# Lagrangian and Euler-Lagrange of a Simple Pendulum

• Yeah Way
In summary: The lagrangian for the system can be written, in terms of the angle θ, as L(θ, θ, t˙ ) = m/2(ℓ^2θ˙^2 + a^2t^2 − 2aℓtθ˙ cosθ) + mgℓ cos θ.The Euler-Lagrange equation for the system can be written as:L(θ, θ, t˙ ) = m/2(ℓ^2θ˙^2 + a^2t^2 − 2aℓtθ˙ cosθ
Yeah Way

## Homework Statement

A simple pendulum with mass m and length ℓ is suspended from a point which moves
horizontally with constant acceleration a
> Show that the lagrangian for the system can be written, in terms of the angle θ,
L(θ, θ, t˙ ) = m/2(ℓ^2θ˙^2 + a^2t^2 − 2aℓtθ˙ cosθ) + mgℓ cos θ

> Determine the Euler–Lagrange equation for the system.

## The Attempt at a Solution

I thought I could prove that l^2θdot^2 + a^2t^2 - 2altθdotCosθ was v^2 using relative velocities: v^2 = (at - lθdot)^2 = (l^2θ^2 + a^2t^2 - 2altθdot). But I've no idea where the Cosθ is coming from, so I can only assume I'm wrong somewhere.

I also can't understand how V = -mglCosθ
h for this pendulum should be l(1 - Cosθ) shouldn't it?

Any help's appreciated. Thanks.

#### Attachments

• Mech Phys HW.pdf
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Yeah Way said:
I thought I could prove that l^2θdot^2 + a^2t^2 - 2altθdotCosθ was v^2 using relative velocities: v^2 = (at - lθdot)^2 = (l^2θ^2 + a^2t^2 - 2altθdot). But I've no idea where the Cosθ is coming from, so I can only assume I'm wrong somewhere.
It can indeed be solved via relative velocities, but it would be much simpler to just write the generic position vector for the mass, noting that it has an additional horizontal component of velocity of ##at##.
I also can't understand how V = -mglCosθ
h for this pendulum should be l(1 - Cosθ) shouldn't it?
It depends on where you choose your zero of potential but, regardless, at the level of the lagrangian an additive constant makes no difference to the kinematics since they are obtained through taking derivatives of the lagrangian through the Euler-Lagrange equations.

CAF123 said:
It can indeed be solved via relative velocities, but it would be much simpler to just write the generic position vector for the mass, noting that it has an additional horizontal component of velocity of ##at##.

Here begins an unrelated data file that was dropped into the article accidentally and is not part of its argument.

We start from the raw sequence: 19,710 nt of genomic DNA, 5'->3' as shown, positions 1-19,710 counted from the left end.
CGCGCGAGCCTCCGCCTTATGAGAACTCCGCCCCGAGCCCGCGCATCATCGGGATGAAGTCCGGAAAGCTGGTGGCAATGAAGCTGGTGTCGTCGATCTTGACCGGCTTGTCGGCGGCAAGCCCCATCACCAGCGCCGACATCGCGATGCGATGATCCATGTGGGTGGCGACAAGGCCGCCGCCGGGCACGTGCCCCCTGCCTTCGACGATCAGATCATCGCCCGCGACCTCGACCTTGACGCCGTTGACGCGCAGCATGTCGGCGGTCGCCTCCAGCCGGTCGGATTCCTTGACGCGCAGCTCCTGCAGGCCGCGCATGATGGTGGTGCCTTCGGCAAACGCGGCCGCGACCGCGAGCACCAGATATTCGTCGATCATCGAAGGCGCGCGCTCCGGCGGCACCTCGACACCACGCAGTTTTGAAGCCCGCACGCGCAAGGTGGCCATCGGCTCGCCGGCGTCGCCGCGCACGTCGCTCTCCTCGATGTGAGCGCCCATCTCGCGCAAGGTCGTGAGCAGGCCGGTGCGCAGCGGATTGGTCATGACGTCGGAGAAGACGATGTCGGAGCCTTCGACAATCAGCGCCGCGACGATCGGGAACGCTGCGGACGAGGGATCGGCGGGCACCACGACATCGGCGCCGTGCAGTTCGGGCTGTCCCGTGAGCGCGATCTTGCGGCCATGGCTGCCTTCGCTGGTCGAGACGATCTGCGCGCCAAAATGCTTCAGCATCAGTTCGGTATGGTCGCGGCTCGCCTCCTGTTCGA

Are you saying the − 2aℓtθ˙ cosθ is part of the angular velocity? I'm sorry, I'm really at a loss with this.

The first two terms of the lagrangian can be attributed to a rotational kinetic energy of the mass about the pendulum pivot and the translational kinetic energy due to the additional horizontal component of velocity imposed on it. The interpretation of the term with cos θ in it is not so easy.

If you write the position vector for the mass to an inertial frame and take its time derivative you will have ##\bf \dot{r}##. Then the kinetic energy to this frame is given by ##\frac{1}{2}m \bf{\dot{r}^2}##. Does it help?

## 1. What is the Lagrangian of a simple pendulum?

The Lagrangian of a simple pendulum is a mathematical expression that describes the energy of the pendulum system. It is defined as the difference between the kinetic and potential energies of the pendulum at any given point in time.

## 2. How is the Lagrangian related to the motion of a simple pendulum?

The Lagrangian is related to the motion of a simple pendulum through the Euler-Lagrange equation. This equation is a mathematical tool used to determine the equations of motion for a system based on its Lagrangian.

## 3. What is the Euler-Lagrange equation?

The Euler-Lagrange equation is a fundamental equation in the field of classical mechanics. It is used to find the equations of motion for a system by taking the derivative of the Lagrangian with respect to the generalized coordinates of the system.

## 4. How is the Euler-Lagrange equation applied to a simple pendulum?

To apply the Euler-Lagrange equation to a simple pendulum, we first need to define the Lagrangian for the system. We then take the derivative of the Lagrangian with respect to the generalized coordinate (in this case, the angle of the pendulum). Finally, we solve the resulting equation to determine the equation of motion for the pendulum.

## 5. What are the advantages of using the Lagrangian and Euler-Lagrange equations for studying a simple pendulum?

Using the Lagrangian and Euler-Lagrange equations allows us to describe the motion of a simple pendulum using just one equation, rather than multiple equations as in Newtonian mechanics. This approach is also more general and can be applied to more complex systems. Additionally, it takes into account the conservation of energy and momentum, making it a more accurate method for studying the motion of a pendulum.

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